However, you will notice that the last line of the first table calls the last 24 bits of the message the "Parity/Interrogator ID" . The reason for this is that there is support for II/SI encoding in the parity field, meaning that in the future they may allow CRC to be any value from 1 to 79 for DF-18 and DF-17. I've not looked to see if any aircraft/radar sites support/implement this yet, but in principle it appears they could.


Re: ADSBSpy Output format

Support@...
 

RE : Divide by two does NOT and CANNOT provide an intrinsic 90 degree phase shift. So there is little or no sensible reason to do this that I can see. If it uses a factor of two divider the intent may be simply to get a clean square wave from a sine wave generator. I repeat, a simple divide by two gives you two signals 180 degrees out of phase. These are not directly useful for generating I and Q signals. A divide by four will work for generating I and Q, however.

That may or may not be true - but since I didn't write airspy.dll there is nothing I can do about it. All I can tell you is that sdrsharp uses the output from airspy.dll as a 10MSPS I/Q stream and the *ONLY* input to airspy.dll is a 20MSPS stream of real 12 bit samples. The source for airspy.dll (and the Linux equivalents) are available at the link I posted. If you are saying that a 20MSPS real stream cannot be converted to a 10MSPS I/Q stream then you'll have to take that up with Yousef.

RE: The statement you took exception to was part of a cut and paste from the most informative ADS-B decoding site I found on a quick search. Argue with that person. http://mode-s.org/decode/adsb.html specifically this page paragraph 1.1.4: http://mode-s.org/decode/adsb/introduction.html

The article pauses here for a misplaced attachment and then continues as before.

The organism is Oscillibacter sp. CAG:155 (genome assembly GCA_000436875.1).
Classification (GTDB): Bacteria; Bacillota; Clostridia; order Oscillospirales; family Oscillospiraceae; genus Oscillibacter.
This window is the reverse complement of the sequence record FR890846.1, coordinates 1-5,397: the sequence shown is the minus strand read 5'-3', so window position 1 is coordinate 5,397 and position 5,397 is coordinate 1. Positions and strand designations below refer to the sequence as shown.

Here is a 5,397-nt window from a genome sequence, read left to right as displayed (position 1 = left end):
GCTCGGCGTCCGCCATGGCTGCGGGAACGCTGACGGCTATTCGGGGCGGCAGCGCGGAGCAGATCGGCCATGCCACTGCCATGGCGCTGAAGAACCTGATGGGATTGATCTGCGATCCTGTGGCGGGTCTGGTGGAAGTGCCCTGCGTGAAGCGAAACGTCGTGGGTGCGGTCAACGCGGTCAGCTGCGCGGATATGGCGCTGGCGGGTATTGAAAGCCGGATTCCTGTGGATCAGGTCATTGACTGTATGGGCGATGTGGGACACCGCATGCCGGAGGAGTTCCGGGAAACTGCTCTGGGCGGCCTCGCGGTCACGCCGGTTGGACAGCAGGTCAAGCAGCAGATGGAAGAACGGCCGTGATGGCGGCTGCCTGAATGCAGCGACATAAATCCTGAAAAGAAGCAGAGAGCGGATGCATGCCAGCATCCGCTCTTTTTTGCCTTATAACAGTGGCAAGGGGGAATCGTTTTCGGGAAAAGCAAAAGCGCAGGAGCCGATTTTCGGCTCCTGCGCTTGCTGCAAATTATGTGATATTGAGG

I'm not arguing with anyone. I was informing you - assuming that you wished to know - that the statement "IF CRC not 0: MSG is corrupted" is at best incomplete, and at worst just wrong. I have the actual ICAO specifications in-front of me.

RE: The point, however, is that you have sufficient data to calculate your own CRCs. So that is not an issue, or should not be.

Yes, I can and do calculate my own CRC's. But as I've explained several times, these aren't reliable for DF-11's. Once you accept that the CRC's aren't the answer, you have to go back and attempt to reduce the number of invalid frames being produced by the decoder, and stop trying to rely on the CRC to catch them.

RE: The time stamp issue is probably an issue in the code which may not be at all easy to fix without potential clock drift since there is nothing in the world that says a decode will occupy precisely 1280 samples. That only happens if oscillators (temporarily) line up fortuitously. A one count (or two count depending on filters) error can become quite large over time. Furthermore the code that provides the time stamp probably has no knowledge about the state of the demodulator/decoder. So time gets lost there. Add the microseconds to the message stamps yourself. (Or find a way to convince ADSBSpy to request (much) smaller buffers.

I can't explain it any simpler than "The issue is *NOT* with the timestamps. The timestamps are spot on +/- a few ppm to 50nS granularity". I am the author of large parts of Dump1090 - I know how the timestamps for that are generated, and I therefore am pretty sure how airspy_adsb generates them. The issue is that the decoder is producing an ADSB frame starting at sample offset N in the buffer, AND at offset N+1, AND at offset N+2 AND occasionally at offset N+3, AND that these 3 or 4 decodes are all different. 

RE: Or build your own version of ADSBSpy starting with some open source software.)

Yes that's an option - but I'd rather not re-invent the wheel if I don't have to. airspy-adsb does almost everything I need, but that's not to say it can't be improved.